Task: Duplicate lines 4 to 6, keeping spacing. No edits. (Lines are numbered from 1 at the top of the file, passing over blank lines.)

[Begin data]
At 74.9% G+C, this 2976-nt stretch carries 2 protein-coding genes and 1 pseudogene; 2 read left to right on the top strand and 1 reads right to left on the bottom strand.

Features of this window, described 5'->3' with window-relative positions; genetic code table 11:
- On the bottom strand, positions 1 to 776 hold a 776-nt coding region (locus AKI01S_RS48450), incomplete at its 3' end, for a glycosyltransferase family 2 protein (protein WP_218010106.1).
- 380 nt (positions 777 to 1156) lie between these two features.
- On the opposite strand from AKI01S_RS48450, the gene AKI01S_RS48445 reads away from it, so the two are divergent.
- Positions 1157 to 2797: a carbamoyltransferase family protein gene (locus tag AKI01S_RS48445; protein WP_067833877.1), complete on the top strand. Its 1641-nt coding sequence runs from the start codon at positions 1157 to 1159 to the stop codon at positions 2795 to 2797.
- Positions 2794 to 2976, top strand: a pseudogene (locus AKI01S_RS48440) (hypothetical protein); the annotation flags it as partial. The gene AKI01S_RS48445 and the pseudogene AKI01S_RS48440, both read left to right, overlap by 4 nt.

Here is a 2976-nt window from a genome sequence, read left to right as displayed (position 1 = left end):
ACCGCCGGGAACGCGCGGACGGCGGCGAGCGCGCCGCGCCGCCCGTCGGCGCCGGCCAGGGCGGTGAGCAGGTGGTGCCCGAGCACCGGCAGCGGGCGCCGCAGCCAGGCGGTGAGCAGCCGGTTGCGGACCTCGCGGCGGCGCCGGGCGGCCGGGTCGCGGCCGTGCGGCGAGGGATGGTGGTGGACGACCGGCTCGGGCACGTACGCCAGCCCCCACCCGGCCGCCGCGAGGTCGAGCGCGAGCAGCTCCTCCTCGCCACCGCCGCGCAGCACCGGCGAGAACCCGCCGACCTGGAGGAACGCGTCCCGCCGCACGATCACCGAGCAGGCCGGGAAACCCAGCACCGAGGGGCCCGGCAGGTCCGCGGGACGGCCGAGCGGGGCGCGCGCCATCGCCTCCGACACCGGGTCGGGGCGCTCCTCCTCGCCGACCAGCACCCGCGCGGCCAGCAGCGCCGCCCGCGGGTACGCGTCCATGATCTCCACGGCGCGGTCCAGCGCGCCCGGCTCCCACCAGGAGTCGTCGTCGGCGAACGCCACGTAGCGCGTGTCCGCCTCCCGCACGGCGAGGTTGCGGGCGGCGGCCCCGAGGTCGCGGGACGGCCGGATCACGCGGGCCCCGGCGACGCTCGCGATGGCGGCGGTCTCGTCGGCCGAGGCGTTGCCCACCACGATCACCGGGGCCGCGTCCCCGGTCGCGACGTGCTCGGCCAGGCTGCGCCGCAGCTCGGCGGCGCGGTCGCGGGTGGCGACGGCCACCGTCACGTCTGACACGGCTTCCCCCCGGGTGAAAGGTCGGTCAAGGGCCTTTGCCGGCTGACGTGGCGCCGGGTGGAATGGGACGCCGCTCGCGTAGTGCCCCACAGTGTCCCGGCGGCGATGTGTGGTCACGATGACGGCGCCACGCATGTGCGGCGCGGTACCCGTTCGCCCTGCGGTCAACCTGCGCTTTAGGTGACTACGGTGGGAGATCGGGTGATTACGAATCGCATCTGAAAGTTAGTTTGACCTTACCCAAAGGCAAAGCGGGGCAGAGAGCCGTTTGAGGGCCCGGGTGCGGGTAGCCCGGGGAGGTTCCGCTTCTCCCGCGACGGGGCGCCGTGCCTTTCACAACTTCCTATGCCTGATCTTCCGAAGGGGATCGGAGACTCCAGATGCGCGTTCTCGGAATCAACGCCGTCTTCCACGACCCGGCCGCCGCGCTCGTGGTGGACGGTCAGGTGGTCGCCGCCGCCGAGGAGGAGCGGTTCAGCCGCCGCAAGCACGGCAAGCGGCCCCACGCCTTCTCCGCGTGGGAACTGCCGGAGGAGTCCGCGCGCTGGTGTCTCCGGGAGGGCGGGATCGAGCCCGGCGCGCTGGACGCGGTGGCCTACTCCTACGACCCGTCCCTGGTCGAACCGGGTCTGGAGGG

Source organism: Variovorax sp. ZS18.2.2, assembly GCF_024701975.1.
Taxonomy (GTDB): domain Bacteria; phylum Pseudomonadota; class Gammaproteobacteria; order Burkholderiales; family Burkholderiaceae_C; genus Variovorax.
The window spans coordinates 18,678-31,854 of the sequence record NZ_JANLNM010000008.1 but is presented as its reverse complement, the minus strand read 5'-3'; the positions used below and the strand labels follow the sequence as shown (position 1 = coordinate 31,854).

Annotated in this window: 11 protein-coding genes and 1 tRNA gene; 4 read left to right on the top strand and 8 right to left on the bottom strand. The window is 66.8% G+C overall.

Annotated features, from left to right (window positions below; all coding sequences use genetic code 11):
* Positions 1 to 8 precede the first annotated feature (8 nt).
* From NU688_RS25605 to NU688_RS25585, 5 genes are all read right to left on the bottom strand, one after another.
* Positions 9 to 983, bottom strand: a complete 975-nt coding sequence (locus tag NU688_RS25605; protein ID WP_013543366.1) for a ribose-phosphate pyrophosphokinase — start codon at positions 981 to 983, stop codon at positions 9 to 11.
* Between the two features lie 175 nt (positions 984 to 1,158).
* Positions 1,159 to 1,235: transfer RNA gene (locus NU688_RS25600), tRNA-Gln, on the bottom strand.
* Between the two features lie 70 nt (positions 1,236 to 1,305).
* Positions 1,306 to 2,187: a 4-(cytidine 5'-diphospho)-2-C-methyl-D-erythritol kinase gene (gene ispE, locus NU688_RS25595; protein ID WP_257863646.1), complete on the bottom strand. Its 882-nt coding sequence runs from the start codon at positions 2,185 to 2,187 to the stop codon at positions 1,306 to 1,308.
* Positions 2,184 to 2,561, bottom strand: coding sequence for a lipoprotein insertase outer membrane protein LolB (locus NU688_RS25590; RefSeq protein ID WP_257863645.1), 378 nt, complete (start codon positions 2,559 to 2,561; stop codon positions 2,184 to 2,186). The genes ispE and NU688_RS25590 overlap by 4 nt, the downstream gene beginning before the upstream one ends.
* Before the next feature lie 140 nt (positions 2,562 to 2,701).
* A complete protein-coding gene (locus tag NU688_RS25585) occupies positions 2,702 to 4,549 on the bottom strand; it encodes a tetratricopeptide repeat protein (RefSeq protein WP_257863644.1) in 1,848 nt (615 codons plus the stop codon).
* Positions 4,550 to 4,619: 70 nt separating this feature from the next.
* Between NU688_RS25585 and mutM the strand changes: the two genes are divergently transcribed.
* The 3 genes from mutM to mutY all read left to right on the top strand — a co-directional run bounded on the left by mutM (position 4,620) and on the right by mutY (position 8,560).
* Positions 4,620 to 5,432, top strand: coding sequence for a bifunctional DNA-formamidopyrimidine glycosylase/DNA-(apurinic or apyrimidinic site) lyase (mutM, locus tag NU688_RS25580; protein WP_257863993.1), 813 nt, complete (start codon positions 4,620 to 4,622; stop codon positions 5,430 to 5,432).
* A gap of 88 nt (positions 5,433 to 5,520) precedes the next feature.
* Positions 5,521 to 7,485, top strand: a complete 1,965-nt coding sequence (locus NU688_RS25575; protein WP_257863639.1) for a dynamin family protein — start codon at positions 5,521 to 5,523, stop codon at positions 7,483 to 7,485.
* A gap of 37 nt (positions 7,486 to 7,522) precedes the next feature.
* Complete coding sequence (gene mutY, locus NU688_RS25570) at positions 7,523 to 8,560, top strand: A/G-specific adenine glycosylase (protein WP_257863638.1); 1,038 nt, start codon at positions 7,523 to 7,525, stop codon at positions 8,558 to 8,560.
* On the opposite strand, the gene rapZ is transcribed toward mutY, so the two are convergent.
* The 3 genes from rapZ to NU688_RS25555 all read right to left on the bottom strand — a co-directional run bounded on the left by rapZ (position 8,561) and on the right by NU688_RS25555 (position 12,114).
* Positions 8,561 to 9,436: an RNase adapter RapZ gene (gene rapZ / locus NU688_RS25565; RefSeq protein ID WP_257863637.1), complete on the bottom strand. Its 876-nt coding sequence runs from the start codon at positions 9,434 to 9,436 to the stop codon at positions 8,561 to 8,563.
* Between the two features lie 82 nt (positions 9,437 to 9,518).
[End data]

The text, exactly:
- 380 nt (positions 777 to 1156) lie between these two features.
- On the opposite strand from AKI01S_RS48450, the gene AKI01S_RS48445 reads away from it, so the two are divergent.
- Positions 1157 to 2797: a carbamoyltransferase family protein gene (locus tag AKI01S_RS48445; protein WP_067833877.1), complete on the top strand. Its 1641-nt coding sequence runs from the start codon at positions 1157 to 1159 to the stop codon at positions 2795 to 2797.